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Life in the slow lane
chrisp1653
Posted: Thursday, April 11, 2019 11:20 AM
Joined: 1/23/2017
Posts: 1219


I read posts here and there every so often that describe a person with diminished mental faculties whose body works fine. I admit, when I read them, I entertain ( for a moment or two, ) the thought that it would be such a help if Barbara was still hale and hearty of body. Of course, I quickly realize that my life would be infinitely more difficult than it already is. Still, it would be nice if a trip of five feet or so from her chair to her commode could be accomplished without me having to coach her through every step. What would, in the normal world, be a 2 or 3 minute potty break, can take 20 minutes or more.

Recently, our health plan wanted to schedule Barbara for a colonoscopy, since she has a history of polyps. After a lengthy discussion with the gastroenterologist, we finally settled on a less invasive colonography. I had gotten all the required liquids and powders, along with the instructions, and then just sat there - thinking. Barbara's movements, of late, have been even slower than her normal " slow " speed. More than once, I have escaped being pooped on as I attempted getting her Depends pulled down only by sheer luck and a fast neck jerk. I considered my options. I read the instructions again. Finally, I cancelled the appointment.

For a time, I considered my decision as a selfish one. With time though, especially now that I am up and awake after 4 1/2 hours of sleep, a back aching job of getting Barbara on her commode, and feeding her her breakfast one slow spoonful at a time because she shakes so much, I think I made the right decision. A 24/7 caregiver doesn't get extra hours. If anything, we get less. Sometimes, it's a lot less.

But I consider myself lucky, in a comparative sense, because once I am able to get her into her chair, I know that if I walk out of the room for a few minutes, when I return, she'll still be there. I don't have to hide the car keys, or depend on little fiblets to make it through the day.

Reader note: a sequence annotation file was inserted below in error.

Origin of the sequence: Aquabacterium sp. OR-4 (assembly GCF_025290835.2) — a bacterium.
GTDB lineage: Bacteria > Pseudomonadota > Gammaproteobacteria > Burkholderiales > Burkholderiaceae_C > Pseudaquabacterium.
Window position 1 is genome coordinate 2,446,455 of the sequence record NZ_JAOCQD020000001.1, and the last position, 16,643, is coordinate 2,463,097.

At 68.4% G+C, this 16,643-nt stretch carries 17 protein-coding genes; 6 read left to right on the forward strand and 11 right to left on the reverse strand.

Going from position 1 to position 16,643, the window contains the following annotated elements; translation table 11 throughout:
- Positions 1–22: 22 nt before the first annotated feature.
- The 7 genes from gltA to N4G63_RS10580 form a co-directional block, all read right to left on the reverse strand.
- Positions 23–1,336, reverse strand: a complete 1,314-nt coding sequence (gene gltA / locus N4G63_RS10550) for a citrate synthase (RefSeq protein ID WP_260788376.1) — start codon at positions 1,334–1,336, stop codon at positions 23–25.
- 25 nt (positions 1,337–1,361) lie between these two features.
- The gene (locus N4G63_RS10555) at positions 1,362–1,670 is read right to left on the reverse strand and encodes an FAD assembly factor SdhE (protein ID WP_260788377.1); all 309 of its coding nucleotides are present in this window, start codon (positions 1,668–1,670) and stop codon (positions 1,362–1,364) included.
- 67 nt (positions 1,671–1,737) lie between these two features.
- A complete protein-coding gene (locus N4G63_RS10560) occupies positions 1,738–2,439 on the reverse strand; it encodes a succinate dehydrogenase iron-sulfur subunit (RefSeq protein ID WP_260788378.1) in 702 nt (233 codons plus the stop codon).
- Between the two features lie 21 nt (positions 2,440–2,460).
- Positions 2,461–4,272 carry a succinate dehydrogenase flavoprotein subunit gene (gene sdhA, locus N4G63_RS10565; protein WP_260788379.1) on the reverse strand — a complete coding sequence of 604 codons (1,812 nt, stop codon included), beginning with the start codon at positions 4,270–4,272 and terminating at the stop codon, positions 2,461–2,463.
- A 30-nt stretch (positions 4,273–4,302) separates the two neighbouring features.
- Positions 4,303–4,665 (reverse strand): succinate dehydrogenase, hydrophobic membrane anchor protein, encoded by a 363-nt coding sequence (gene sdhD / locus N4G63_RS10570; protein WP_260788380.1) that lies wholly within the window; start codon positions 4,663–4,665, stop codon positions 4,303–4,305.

Time to go. I am called to commode duty again.

Sometimes, even the best decisions don't seem so good.



MissHer
Posted: Thursday, April 11, 2019 11:39 AM
Joined: 11/13/2014
Posts: 2345


Aww Chris, your such a good guy. I agree, there are positive aspects when they are immobile. Mom could no longer escape as quickly as she did when she walked, BUT, she did manage to open the doors in her WC. The whole battle is exhausting. I think you made the right decision. 

I feel bad for them and us caregivers. Your poor DW.


ruthmendez
Posted: Thursday, April 11, 2019 2:59 PM
Joined: 9/8/2017
Posts: 2314


Chris, I agree,  you made the right choice.  I have to be honest, my way of thinking, is like this:

Balance.  The more advanced he goes, the more I let go, and give myself more care.  Time to drop this, then that, then let go.  It probably doesn't seem like a balance, but I interpret it like that.  (or maybe it's a seesaw....I'm not sure exactly what I"m trying to say, but I just feel it).

Anyway, I've been thinking lately what decisions I'll be making when this or that.  But, it looks like dad and I got a long way to go...I mean, look at him in that photo.